Maria Sharapova's 2-year tennis ban for doping: How bad is accidental cheating?
Russian tennis star Maria Sharapova has received a two-year ban for doping, which she has promised to appeal because she believes that her lack of knowledge about the doping should carry more weight.
Russian tennis star and five-time Grand Slam champion Maria Sharapova received a two-year ban from the International Tennis Federation over doping on Wednesday.
With the string of doping scandals, international sports organizations have been under pressure to show they are serious about not only regulating but also enforcing rules on performance-enhancing drugs. The ITF's investigative tribunal has agreed with Ms. Sharapova that her illegal use of the banned drug meldonium was unintentional, ESPN reported. Their decision to ban her from the sport for two years – including taking her title and winnings from the January Australian Open – sends a message about their view of athlete doping.
They don't care that she wasn't trying to cheat.
"This was a deliberate decision, not a mistake," the ITF said. "Taken together with the evidence that over a period of three years she did not disclose her use of mildronate to her coach, trainer, physio, nutritionist or any medical adviser she consulted through the WTA, the facts are only consistent with a deliberate decision to keep secret from the anti-doping authorities the fact that she was using mildronate in competition."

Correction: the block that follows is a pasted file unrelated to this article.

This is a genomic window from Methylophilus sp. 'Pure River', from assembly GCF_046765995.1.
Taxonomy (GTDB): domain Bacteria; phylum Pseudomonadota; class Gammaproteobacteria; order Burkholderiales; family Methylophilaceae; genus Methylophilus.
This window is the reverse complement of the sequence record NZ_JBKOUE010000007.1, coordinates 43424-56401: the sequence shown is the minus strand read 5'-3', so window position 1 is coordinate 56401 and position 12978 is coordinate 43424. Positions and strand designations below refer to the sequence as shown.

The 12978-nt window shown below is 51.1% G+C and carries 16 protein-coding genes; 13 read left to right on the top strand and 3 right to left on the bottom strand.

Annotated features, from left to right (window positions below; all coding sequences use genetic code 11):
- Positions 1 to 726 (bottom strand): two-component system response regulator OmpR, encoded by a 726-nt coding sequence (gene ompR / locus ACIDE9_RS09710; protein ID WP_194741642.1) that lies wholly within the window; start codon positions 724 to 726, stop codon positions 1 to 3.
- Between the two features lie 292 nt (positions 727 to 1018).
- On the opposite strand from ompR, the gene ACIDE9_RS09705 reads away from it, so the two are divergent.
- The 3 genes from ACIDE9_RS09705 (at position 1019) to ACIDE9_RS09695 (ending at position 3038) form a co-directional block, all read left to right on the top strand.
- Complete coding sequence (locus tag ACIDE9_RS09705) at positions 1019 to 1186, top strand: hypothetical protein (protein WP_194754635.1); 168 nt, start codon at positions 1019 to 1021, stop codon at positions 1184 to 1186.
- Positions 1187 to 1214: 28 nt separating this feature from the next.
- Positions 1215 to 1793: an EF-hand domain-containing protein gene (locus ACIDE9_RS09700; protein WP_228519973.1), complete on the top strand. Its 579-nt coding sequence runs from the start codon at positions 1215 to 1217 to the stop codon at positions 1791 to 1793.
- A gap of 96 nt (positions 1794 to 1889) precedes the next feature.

Sharapova has already promised to appeal the lengthy ban, which she decried as unfair because even the international sports body's investigating tribunal agreed that her error was accidental, the Associated Press reported.
"While the tribunal concluded correctly that I did not intentionally violate the anti-doping rules, I cannot accept an unfairly harsh two-year suspension," Sharapova said in a statement. "The tribunal, whose members were selected by the ITF, agreed that I did not do anything intentionally wrong, yet they seek to keep me from playing tennis for two years."
The decision shows an attempt by the ITF on the one hand to shift the responsibility for doping enforcement from the international tennis organization to the athlete. Sharapova, on the other hand, insists that since the doping was accidental, her punishment should be gentler.
"The ITF tribunal unanimously concluded that what I did was not intentional," Sharapova said in a statement. "The ITF asked the tribunal to suspend me for four years – the required suspension for an intentional violation – and the tribunal rejected the ITF's position."
Sharapova insists the ITF was too passive in its methods for informing athletes of the – in this case – pivotal changes to its doping policies. Sharapova explained in a March 7 press conference when she announced the doping problem that she was informed of changes to the drug policy via a single email in December, and the list itself was accessed via an email link, as The Christian Science Monitor has reported previously.
The issue was further complicated because meldonium, the drug she had been taking legally for 10 years, is commonly taken in eastern Europe and known instead as mildronate.
The appeal will hinge on who the panel agrees with. It will be heard by a three-judge panel with the Court of Arbitration in Sport, and both the ITF and Sharapova can select a judge, ESPN reported.